Amateur Radio W9BRD Then and Now

W9BRD 1941 QSL card from ARRL QSO Party
W9BRD 1941 QSL card from ARRL QSO Party
W9BRD 1949 QSL card from 1517 Fargo Avenue
W9BRD How's DX? QSL card to AK7M
W9BRD Short Wave Radio Montclair NJ QSL

The amateur radio call sign W9BRD has been assigned to—held by, as ham radio operators like to put it—at least four people (see "A Brief Early History of the W9BRD Call Sign," below), of whom I am the fourth. My father, Rod Newkirk (1922–2012 CE) was the third, and since June 24, 2014 CE—when I began operating W9BRD IV—I have been enjoying my amateur radio in celebration of him and what I reverently refer to as The Rogers Park Triangle of Radio Friends: Rod Newkirk, W9BRD; Phil Simmons, W9VES; and George ["Bud"] Nibbe, W9NUF. By mid-2014 CE, when this page was first created, the expanding sphere of Effect created by the first W9BRD III transmission spanned a diameter of nearly 154 light-years.

W9BRD Then and Now

The first transmitter used by my father as W9BRD III was a 6L6 oscillator and two crystals. By 1940–1941, transmitting at W9BRD was handled by a kit-built Utah UAT-1 (Figure 1).

Photograph of amateur radio station W9BRD III, 1940-1941 CE.
Figure 1—Amateur radio station W9BRD III of 1940–1941 CE. The transmitter (black box at left, with three identical dials in a row) was a Utah UAT-1; the receiver was a multiband Sears Silvertone broadcast receiver repackaged and modified to include a beat-frequency oscillator (BFO) for Morse code reception. This photograph was published in J. A. Moskey, W1JMY, "Eleventh ARRL Sweepstakes Results," QST, June 1941, pages 49–54 and even-numbered pages from 82-90 and 94-104, inclusive. In that November 1940 operating contest, W9BRD won in Illinois for radiotelegraph with 586 contacts in 61 ARRL sections. A table detailing the equipment and frequency bands used by section winners described the W9BRD plant as follows: transmitter lineup, 24A-6L6-HY6L6GXes; type of oscillator, e.c.o (electron-coupled oscillator, a synonym for variable-frequency oscillator [VFO]); receiver, 7-tube superheterodyne; bands used, 3.5, 7, and 14 Mc. The UAT-1 would have operated with an RF power output on the order of 50 to 60 watts. The antenna was a 40-meter Zepp—a 66-foot-ish wire end-fed with 33ish feet of open-wire transmission line.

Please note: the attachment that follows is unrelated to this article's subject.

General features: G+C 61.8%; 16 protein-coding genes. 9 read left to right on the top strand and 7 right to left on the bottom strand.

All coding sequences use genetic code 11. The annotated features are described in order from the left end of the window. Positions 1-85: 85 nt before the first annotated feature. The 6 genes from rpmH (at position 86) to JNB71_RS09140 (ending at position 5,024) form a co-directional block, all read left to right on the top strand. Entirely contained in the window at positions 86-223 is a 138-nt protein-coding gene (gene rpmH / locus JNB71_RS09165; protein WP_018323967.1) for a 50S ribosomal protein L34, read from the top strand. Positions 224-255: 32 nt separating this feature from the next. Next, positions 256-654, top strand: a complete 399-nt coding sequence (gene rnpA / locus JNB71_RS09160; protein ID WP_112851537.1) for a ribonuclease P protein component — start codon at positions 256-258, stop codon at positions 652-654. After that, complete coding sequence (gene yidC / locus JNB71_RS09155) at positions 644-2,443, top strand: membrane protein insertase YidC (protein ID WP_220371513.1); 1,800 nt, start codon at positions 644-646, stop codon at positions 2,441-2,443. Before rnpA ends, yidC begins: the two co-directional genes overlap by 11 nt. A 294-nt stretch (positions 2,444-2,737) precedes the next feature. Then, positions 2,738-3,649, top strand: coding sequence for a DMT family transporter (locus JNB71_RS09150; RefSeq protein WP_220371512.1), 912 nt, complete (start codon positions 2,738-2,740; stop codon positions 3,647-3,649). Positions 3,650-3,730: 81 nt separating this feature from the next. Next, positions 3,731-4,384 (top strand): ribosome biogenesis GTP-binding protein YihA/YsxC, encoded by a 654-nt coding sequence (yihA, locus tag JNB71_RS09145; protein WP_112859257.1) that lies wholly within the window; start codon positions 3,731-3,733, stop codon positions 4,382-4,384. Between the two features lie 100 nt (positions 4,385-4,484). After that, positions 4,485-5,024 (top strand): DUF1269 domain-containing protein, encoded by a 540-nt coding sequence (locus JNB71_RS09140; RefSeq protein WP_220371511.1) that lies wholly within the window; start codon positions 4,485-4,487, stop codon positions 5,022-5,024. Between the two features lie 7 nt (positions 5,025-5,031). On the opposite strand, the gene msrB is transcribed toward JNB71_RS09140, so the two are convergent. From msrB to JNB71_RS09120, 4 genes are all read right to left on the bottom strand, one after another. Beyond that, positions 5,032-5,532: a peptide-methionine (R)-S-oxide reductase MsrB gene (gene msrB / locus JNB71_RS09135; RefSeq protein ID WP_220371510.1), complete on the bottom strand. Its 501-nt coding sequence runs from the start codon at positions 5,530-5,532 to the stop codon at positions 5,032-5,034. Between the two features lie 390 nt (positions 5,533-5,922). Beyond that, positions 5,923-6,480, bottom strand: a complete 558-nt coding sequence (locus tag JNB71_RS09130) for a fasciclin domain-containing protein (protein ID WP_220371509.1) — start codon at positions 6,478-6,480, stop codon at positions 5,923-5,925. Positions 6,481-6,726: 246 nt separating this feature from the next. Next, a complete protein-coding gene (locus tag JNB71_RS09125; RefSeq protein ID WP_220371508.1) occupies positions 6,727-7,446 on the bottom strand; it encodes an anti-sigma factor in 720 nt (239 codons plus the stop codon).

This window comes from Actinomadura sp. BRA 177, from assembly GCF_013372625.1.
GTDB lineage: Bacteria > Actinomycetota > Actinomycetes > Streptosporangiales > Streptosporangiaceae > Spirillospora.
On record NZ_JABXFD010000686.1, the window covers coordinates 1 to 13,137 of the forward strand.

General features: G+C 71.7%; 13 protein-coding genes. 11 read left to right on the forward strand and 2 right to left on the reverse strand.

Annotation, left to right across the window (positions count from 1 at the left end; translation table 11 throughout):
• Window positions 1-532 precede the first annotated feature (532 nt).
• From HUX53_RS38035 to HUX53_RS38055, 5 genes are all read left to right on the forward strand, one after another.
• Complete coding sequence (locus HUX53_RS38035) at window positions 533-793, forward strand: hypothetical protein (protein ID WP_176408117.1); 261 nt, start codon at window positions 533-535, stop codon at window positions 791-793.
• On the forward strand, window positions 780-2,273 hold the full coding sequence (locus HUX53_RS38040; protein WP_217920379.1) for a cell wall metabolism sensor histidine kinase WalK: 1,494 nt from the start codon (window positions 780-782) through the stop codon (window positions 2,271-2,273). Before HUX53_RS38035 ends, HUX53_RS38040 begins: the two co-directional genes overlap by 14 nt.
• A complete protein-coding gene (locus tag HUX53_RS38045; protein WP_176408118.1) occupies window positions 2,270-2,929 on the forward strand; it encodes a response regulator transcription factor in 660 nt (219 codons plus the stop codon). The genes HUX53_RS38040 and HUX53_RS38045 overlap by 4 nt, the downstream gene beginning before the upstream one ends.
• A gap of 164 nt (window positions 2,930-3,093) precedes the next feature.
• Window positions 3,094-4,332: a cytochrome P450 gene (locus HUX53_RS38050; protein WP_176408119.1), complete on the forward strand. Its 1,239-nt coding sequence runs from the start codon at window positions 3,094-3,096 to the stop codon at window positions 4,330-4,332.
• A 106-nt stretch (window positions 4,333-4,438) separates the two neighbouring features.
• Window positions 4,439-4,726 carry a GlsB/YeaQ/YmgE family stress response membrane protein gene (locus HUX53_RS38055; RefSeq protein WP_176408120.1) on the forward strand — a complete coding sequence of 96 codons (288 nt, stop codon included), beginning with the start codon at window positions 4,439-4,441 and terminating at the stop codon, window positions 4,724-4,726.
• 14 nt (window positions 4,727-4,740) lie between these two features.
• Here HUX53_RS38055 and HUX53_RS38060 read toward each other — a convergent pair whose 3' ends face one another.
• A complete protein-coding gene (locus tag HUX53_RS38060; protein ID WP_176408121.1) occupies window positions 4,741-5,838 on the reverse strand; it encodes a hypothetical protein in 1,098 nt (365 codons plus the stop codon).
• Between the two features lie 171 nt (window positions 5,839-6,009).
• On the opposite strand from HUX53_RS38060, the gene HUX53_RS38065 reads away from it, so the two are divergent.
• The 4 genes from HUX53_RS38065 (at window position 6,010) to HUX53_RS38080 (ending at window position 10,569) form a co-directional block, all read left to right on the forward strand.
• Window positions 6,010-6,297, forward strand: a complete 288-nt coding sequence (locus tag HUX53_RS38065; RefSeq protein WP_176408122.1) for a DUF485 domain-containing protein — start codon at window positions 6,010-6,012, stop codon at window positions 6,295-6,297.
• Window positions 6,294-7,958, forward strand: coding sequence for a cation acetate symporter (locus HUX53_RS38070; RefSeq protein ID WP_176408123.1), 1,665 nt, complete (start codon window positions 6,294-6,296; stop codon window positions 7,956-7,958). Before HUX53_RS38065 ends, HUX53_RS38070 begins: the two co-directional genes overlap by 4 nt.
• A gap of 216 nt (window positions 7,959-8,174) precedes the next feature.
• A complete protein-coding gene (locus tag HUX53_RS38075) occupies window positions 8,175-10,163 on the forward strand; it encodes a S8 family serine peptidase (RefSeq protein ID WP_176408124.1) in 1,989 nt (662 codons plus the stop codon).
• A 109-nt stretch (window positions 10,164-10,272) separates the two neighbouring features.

The first transmitter I used at W9BRD IV was the W9VES-W9BRD Changeover Transmitter (a single-tube tuned-plate, crystal-grid oscillator using a 47 [in W9VES mode] or metal 6L6 [W9BRD]). Nowadays amateur radio station W9BRD IV commonly runs 5 to 25 W output at 40 and 80 meters (the 7- and 3.5-MHz amateur radio bands). My favorite operating frequencies at 40 meters are 7.12 MHz and vicinity, secondarily 7.05 MHz and vicinity; at 80 meters, 3.54 to 3.6 MHz and vicinity. The W9BRD IV antenna is currently a 104-foot doublet, 25ish feet up, fed with window line via a balanced antenna tuner. The transmitting and receiving equipment used is usually homemade but may include classic commercially built equipment during particular operating events.

A Year with the W9BRD-1937 40-Meter Zepp

On returning home from vacation in 2015, I discovered that the halyard of my 100-foot-long, window-line-fed doublet had broken. The particular maple bough I'd used to support the center of the antenna since its inception in 2007 was obscured by late-summer leafiness, disallowing my launching a new leader over to raise the antenna again. What to do? Commemmorate W9BRD's first few formative years on the air by replacing the doublet with a classic 40-meter Zepp!

The Zepp is a Hertz antenna—a half-wavelength dipole element—end-fed with a quarter-wavelength open-wire or window-line feeder, with one feeder wire end electrically connected to nothing and floating. W9BRD of 1937–1941, and his stepdad, strung up his Zepp between two chimneys atop their Fargo Avenue apartment building in Chicago's Rogers Park neighborhood; at W9BRD in 2015, I supported my Zepp with two trees—one off the far element end and another to hoist and hold the feedline end high—and (for tensioning the antenna end-to-end) the disused power-feeder insulator/hook mounted between two second-floor windows of the BRD-2015 1922 side-hall Colonial.